September 1st – 3rd: Vertigo (Castro Theatre)
I’ve seen quite a bit of Alfred Hitchcock films and this one doesn’t even crack my top 5. I’m not saying that this is in any way a bad film, just that there are 5 of his which are better. But ever since Sight & Sound magazine named this the new greatest movie of all time, overthrowing Citizen Kane, I’ve been meaning to give this classic another chance. Maybe seeing it on a large screen will change my mind as to where it ranks in my top 5 Hitchcock films, but I doubt it. As good as Vertigo may be, I can’t see it overthrowing my current favorite Hitchcock films; Psycho, Rope, Rear Window, Dial M for Murder, or The Lady Vanishes. But who knows, after the Castro screening I could change my mind.
September 7th: Reservoir Dogs/Hard 8 AKA Sydney (Castro Theatre)
This month my beloved Castro Theatre is rolling out the red carpet for two of today’s most original filmmakers working within the Hollywood system, Paul Thomas Anderson and Quentin Tarantino. These two talents stand out above most other contemporarily popular filmmakers in that both of them have written all of their scripts as well as shot all their films on actual film, if you discount the Tarantino digital short he did for Four Rooms, that is.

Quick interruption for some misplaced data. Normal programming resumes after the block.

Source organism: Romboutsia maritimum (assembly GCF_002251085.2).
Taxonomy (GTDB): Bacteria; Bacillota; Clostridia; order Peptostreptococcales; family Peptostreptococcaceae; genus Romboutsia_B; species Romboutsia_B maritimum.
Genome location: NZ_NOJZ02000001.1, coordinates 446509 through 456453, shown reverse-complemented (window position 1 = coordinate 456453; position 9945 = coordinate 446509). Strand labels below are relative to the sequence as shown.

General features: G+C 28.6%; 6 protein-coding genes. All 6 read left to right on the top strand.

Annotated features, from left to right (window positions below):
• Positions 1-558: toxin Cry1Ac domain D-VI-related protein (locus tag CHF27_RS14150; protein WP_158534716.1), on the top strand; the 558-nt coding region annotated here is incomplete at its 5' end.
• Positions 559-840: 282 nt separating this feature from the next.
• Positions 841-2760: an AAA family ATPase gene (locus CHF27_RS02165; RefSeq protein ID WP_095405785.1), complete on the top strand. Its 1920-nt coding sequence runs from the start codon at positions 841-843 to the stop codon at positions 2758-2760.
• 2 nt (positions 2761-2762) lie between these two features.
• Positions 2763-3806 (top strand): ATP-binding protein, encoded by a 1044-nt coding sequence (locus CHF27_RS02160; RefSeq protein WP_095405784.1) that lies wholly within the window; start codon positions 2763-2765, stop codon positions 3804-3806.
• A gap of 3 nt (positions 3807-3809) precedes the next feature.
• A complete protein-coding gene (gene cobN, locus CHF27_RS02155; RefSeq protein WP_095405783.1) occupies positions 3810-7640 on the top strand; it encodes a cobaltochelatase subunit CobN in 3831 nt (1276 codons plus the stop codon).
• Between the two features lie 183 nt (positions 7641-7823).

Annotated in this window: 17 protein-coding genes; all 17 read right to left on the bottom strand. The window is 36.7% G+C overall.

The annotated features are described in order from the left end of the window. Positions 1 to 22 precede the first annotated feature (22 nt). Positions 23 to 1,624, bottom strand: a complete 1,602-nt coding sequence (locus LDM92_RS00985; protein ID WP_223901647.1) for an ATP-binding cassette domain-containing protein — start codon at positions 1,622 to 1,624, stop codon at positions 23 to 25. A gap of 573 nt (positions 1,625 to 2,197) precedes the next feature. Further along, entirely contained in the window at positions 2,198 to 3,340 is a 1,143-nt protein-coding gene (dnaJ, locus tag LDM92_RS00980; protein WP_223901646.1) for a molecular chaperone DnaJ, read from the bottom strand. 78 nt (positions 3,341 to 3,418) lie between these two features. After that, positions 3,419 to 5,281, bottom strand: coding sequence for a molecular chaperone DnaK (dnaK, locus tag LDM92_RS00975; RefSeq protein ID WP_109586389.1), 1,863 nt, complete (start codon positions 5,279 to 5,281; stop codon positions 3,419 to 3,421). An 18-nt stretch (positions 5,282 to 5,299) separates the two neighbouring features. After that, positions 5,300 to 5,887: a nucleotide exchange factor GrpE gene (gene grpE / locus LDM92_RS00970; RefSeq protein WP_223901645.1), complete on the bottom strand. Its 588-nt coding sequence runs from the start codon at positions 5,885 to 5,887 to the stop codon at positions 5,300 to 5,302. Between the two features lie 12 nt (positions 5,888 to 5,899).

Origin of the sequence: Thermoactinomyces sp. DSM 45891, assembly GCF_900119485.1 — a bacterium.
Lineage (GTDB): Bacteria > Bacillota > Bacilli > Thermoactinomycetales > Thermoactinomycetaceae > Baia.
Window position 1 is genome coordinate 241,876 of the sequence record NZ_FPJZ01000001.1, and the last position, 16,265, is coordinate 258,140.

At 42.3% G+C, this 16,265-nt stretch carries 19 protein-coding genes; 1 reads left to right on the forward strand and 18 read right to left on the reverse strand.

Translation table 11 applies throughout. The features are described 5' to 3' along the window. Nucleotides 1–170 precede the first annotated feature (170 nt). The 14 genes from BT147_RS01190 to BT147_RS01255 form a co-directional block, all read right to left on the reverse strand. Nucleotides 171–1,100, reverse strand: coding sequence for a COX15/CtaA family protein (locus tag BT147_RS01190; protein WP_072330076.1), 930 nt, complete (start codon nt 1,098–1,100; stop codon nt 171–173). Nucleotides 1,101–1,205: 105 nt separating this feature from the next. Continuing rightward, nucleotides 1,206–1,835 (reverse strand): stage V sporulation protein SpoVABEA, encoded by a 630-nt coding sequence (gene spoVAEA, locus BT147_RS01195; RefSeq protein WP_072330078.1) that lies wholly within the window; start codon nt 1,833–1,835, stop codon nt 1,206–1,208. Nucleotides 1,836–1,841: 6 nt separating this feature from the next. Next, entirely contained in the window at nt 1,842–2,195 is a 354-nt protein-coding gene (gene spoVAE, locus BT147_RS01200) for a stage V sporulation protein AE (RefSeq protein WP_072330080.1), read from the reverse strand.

In Quentin Tarantino‘s debut Reservoir Dogs, most of the action takes place between a colorful bunch, in name and character, who find themselves holed up in a warehouse after a jewelry heist gone bad where they are faced with the decision of which one amongst them is a rat. And you thought Tarantino’s follow-up Pulp Fiction was the epitome of cool? When it comes to exuding cool, I’ll take Res Dogs over the Pulp any day. Exhibit A: The execution of Tim Roth‘s well rehearsed speech. I can list at least 10 other exhibits, but I’m trying to keep these brief.
Of all the movies that have followed in the wake of Pulp Fiction, PTA’s debut feature Hard Eight AKA Sydney, is perhaps the only one to hold any cinematic worthwhile weight to it. John C. Reilly plays a naive gambler who gets taken under the wing of the more experienced father figure type of Phillip Baker Hall, who unquestionably gives his best performance to date. To say anymore would surely ruin the fun of seeing this for the first time, as I’m sure that this is PTA’s least seen film, especially amongst mainstream audiences. However, I will add that elements such as violence, guilt, redemption, dark humor, and blackmail exist in an impressively smart script. Little funny side note, the last element, blackmail, gets introduced by a character in the film played by Samuel L. Jackson, who, as it turns out, happens to be, you guessed it – a black male. Read More…